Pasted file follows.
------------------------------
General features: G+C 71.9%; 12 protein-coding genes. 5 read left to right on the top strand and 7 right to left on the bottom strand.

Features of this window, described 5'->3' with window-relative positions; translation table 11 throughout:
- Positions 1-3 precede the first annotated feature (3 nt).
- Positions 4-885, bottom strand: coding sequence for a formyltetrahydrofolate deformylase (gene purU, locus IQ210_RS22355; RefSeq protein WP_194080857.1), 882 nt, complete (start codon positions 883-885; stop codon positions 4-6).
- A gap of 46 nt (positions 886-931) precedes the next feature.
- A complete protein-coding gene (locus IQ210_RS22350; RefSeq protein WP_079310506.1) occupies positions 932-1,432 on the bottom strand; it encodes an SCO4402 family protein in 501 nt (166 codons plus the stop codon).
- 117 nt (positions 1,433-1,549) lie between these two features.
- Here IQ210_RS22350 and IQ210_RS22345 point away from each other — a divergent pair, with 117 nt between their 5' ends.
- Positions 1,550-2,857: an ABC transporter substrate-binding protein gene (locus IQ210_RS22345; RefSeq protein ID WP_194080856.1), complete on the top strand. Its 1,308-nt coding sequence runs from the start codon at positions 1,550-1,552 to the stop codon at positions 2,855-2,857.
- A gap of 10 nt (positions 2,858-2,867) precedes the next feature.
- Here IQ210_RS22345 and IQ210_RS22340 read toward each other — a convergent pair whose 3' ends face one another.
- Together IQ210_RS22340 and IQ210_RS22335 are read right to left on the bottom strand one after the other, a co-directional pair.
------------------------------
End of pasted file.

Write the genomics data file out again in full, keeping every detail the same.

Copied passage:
General features: G+C 71.9%; 12 protein-coding genes. 5 read left to right on the top strand and 7 right to left on the bottom strand.

Features of this window, described 5'->3' with window-relative positions; translation table 11 throughout:
- Positions 1-3 precede the first annotated feature (3 nt).
- Positions 4-885, bottom strand: coding sequence for a formyltetrahydrofolate deformylase (gene purU, locus IQ210_RS22355; RefSeq protein WP_194080857.1), 882 nt, complete (start codon positions 883-885; stop codon positions 4-6).
- A gap of 46 nt (positions 886-931) precedes the next feature.
- A complete protein-coding gene (locus IQ210_RS22350; RefSeq protein WP_079310506.1) occupies positions 932-1,432 on the bottom strand; it encodes an SCO4402 family protein in 501 nt (166 codons plus the stop codon).
- 117 nt (positions 1,433-1,549) lie between these two features.
- Here IQ210_RS22350 and IQ210_RS22345 point away from each other — a divergent pair, with 117 nt between their 5' ends.
- Positions 1,550-2,857: an ABC transporter substrate-binding protein gene (locus IQ210_RS22345; RefSeq protein ID WP_194080856.1), complete on the top strand. Its 1,308-nt coding sequence runs from the start codon at positions 1,550-1,552 to the stop codon at positions 2,855-2,857.
- A gap of 10 nt (positions 2,858-2,867) precedes the next feature.
- Here IQ210_RS22345 and IQ210_RS22340 read toward each other — a convergent pair whose 3' ends face one another.
- Together IQ210_RS22340 and IQ210_RS22335 are read right to left on the bottom strand one after the other, a co-directional pair.